This is an exceptional album that uses acoustic instrumental guitar to sooth the soul. Shai Agmon reached out to us and it was a stunning realization of his talent. The combination of guitar music and backing strings makes for a gorgeous, relaxing experience.
Because I am not necessarily technically gifted, I can’t speak to everything Agmon is doing with the guitar on this album, but there’s a lot to hear. The first track “Meeting of the Spirits” has shades of Flamenco style on it, with a lot of finger-picked runs over layers of soft, soothing background strings. The main melody line is spirited and moving, especially near the halfway point of the track, keeping the listener awake even while chill.
Now the second track “Moondance” is an entirely different piece. Evoking conflicted emotions through minor chords and dramatic developments, the track is both unsettling and soothing at once. It reminds me of a relationship and – well – a dance. It’s that back and forth, give and take, control and lack of it… there’s a unique time signature that seems to bounce between cut time and standard. Although a dance feeling to it, the shifting times would make it nearly impossible to actually dance to. The conflict and resolve repeatedly layered make it maybe the most complicated track on a very complex album.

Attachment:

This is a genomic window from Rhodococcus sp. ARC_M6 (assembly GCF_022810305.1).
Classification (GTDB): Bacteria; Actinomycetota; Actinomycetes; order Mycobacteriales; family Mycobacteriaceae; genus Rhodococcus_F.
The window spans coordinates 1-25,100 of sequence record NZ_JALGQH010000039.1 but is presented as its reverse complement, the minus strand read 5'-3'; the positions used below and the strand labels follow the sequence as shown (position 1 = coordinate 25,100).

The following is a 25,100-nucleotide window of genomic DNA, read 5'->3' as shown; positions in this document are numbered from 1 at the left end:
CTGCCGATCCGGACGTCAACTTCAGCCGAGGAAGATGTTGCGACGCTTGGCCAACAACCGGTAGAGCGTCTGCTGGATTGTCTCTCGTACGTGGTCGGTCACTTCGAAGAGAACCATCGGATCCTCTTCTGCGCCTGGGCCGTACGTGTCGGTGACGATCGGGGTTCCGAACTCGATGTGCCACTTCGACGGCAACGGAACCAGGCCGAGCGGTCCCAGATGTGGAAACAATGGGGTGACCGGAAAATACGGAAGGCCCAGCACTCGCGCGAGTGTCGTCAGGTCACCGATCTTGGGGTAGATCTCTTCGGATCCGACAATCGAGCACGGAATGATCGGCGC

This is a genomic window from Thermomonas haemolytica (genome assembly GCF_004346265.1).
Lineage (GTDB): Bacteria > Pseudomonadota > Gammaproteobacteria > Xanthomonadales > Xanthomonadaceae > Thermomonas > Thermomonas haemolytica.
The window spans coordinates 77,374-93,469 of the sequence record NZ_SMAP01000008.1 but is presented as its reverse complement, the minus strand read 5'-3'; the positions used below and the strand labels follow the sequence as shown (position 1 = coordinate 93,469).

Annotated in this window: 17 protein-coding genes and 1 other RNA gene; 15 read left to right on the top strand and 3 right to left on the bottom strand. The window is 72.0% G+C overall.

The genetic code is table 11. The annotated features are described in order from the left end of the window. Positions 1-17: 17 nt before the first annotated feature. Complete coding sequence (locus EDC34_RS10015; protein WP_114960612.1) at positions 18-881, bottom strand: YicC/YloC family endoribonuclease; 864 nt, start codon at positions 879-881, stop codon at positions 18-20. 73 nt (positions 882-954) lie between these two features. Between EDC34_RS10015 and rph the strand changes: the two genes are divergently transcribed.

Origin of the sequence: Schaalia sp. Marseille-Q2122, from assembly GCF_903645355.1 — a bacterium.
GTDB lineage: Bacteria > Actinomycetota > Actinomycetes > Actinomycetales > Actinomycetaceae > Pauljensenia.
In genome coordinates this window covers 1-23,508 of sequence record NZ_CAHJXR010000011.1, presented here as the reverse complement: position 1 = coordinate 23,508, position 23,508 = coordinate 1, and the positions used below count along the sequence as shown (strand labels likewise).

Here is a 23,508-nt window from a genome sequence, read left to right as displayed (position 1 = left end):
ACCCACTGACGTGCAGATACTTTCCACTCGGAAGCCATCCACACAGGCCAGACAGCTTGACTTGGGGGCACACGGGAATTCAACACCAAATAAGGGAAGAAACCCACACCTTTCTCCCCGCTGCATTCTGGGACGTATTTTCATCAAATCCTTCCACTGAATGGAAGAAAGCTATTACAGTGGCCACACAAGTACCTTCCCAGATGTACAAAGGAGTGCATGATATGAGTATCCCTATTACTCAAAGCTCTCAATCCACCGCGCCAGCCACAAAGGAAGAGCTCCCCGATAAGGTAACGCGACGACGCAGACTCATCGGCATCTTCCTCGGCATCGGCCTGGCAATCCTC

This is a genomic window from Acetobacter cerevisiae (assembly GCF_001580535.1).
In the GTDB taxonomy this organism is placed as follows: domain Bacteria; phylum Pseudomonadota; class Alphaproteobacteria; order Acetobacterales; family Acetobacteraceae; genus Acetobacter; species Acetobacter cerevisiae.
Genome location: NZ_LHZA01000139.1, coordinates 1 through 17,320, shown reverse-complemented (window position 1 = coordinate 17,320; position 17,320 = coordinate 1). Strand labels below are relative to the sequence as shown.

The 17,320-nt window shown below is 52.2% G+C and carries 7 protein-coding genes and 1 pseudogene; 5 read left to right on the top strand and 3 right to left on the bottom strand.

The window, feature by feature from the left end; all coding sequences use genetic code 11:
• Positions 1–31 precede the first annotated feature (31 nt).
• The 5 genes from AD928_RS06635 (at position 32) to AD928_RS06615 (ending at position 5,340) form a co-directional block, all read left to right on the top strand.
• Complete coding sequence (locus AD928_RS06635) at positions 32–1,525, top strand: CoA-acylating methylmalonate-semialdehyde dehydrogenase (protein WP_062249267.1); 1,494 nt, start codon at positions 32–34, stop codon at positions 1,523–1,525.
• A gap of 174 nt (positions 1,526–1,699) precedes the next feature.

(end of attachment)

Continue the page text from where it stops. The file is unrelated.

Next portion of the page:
“Lullaby and a Prayer” is the track with the most active strings in it. It feels the most like a true orchestral piece. That said, it is dramatic and moving in unpredictable ways. There’s a sense that Agmon could write film scores. His sense of the magisterial seems evident in the depth of each growing, glowing chord. I have to say this would take a pretty sophisticated baby to appreciate this lullaby and prayer to sooth them to sleep, but it does certainly have a lulling and comforting effect.
The title track “The Cobweb” is equally engaging as the rest of the album. Highlighting more of the solo guitar than the others, the melody line starts strong here, but gets distrupted. While it’s probably more “contemporary classical” than any subgenre of folk, it definitely fits with the music we often feature here. It’s raw, yet polished. It’s authentic and well composed. “The Cobweb” also features the album’s only use of electric guitar. Frolicking, bouncing from melody to accents, the electric guitar gives a penetrating, even cutting feeling to the track. It feels entangling, as I surmise the title alludes to. It’s far from melodic and some may find it difficult, but it is a thing of beauty.
This album is definitely not standard fare for EarToTheGround, but it’s intriguing and captivating. It’s sophisticated and challenging at times. It also can be sleepy and comfortable like a soft pillow. The wise and discerning music fan will give Shai Agmon’s virtuoso skills and expert songwriting the opportunity it deserves to be heard. Fans of contemporary classical and experimental acoustic music will find much to enjoy on this (all-too) short EP.